San Francisco
The City by the Bay

San Francisco, California

October 22, 2000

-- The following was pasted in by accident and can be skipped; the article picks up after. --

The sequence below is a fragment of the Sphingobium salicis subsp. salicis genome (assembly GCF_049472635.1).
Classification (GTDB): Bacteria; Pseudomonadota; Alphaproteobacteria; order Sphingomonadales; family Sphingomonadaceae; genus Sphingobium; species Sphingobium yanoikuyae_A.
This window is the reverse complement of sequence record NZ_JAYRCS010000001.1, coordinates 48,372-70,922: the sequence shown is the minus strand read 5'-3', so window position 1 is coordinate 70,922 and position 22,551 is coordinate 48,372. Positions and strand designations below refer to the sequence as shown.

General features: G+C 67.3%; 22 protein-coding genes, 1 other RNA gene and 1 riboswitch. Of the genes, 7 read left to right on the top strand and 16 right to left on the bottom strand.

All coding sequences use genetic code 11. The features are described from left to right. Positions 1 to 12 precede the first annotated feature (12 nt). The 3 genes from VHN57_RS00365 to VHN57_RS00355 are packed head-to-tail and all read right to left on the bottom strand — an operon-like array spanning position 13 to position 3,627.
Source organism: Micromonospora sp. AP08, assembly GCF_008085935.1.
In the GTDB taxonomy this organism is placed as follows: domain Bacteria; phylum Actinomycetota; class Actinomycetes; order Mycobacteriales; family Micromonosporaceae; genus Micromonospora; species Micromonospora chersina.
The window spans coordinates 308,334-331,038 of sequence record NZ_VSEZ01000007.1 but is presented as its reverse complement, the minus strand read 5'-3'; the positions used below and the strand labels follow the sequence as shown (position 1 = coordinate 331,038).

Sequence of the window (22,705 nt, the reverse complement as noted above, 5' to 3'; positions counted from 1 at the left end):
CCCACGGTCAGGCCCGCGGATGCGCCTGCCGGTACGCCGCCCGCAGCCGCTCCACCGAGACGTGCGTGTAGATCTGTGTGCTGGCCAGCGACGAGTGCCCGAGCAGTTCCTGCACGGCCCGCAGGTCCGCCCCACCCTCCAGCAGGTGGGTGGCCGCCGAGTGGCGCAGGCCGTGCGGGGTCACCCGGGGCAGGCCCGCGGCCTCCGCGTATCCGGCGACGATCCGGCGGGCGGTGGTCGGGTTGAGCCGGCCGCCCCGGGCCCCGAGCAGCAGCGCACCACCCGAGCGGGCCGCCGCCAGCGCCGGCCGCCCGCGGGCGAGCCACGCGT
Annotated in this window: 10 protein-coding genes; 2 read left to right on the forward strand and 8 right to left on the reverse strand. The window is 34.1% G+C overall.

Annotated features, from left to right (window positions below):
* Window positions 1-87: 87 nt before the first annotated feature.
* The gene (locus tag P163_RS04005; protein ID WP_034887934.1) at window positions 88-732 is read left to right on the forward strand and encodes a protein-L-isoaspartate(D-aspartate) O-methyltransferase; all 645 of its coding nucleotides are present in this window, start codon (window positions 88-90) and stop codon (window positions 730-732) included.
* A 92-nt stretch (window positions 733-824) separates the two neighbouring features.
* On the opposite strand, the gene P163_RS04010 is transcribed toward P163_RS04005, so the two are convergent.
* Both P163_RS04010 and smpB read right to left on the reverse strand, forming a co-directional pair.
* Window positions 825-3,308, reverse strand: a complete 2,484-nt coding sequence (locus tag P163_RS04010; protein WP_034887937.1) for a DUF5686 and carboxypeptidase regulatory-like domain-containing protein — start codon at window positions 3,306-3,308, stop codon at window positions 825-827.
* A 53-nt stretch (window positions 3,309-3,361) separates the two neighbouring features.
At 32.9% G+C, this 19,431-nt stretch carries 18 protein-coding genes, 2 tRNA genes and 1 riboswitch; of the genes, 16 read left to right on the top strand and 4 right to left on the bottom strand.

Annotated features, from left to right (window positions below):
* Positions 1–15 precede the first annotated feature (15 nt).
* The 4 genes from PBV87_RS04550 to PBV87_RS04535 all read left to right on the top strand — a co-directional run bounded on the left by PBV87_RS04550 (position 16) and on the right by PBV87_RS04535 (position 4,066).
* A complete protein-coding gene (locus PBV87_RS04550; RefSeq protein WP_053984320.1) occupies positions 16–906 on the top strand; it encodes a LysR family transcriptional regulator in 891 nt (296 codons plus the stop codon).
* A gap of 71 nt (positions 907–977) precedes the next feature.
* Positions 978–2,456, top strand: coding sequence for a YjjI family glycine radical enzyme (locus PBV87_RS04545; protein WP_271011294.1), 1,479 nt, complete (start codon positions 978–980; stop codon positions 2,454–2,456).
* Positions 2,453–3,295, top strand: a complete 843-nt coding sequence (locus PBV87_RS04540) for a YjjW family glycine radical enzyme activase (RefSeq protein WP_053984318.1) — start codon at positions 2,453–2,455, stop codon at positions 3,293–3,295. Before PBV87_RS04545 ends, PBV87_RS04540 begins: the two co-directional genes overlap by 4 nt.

San Francisco had always been a mysterious city at the "far end of the world" to me, being from Ohio. For a long time I never pictured myself ever going there. However, we made it! San Francisco was a kaleidoscope of sights, sounds, smells and especially people. Wow! My senses almost went into overload. We drove into SF a couple of times in order to get repairs done, but I really don't recommend it. The traffic, even during the normally quiet hours, is very hectic. If you take an overall look at the city and surrounding communities (such as, Haight-Asbury) it looks as though someone planned a beautiful city and then someone else came along and pushed up huge hills in various places. Some of the streets in SF are at better than a 45 angle. Up on Russian Hill they have a street called "the crookedest street in the world". What we did was stay in a place north of SF called Vallejo. Then we could take a water taxi into the city. That was very pleasant. The ride in on the water taxi took about 55 mins. On our way across the bay we happened to pass a sailboat regatta which was very colorful. Then we landed at the ferry's pier. Pier #1. Of course, Fisherman's Wharf is way up at the other end of the long line of piers at Pier #39. It was Sunday when we went into town and when we got off the ferry we were met by several men operating bicycle-rickshaws. One of them offered to take us down to Fisherman's Wharf for $12. We took him up on it. Well, if you've ever looked at our pictures Bob and I are no small fry, plus the poor guy was bucking a strong headwind the whole way up. However, he kept up a constant chatter most of the way. Just to give you an idea of the kind of people you run into in California, he told us that this was just a part-time job for him. He actually worked in computers and earned $60,000.00 a year. He decided rather than pay an expensive health club to go and work out that he would do this on the weekends and get his workouts paid for. Interesting, eh? We arrived at Fisherman's Wharf and started looking around. There were wall-to-wall stores and restaurants. It was from here that you could get tour buses that would take you all over the city. Also, you could board the famous SF trolley cars. Bob decided that he wanted to see the Palace of Fine Arts. The transit system in town is actually fairly easy to get around on. 

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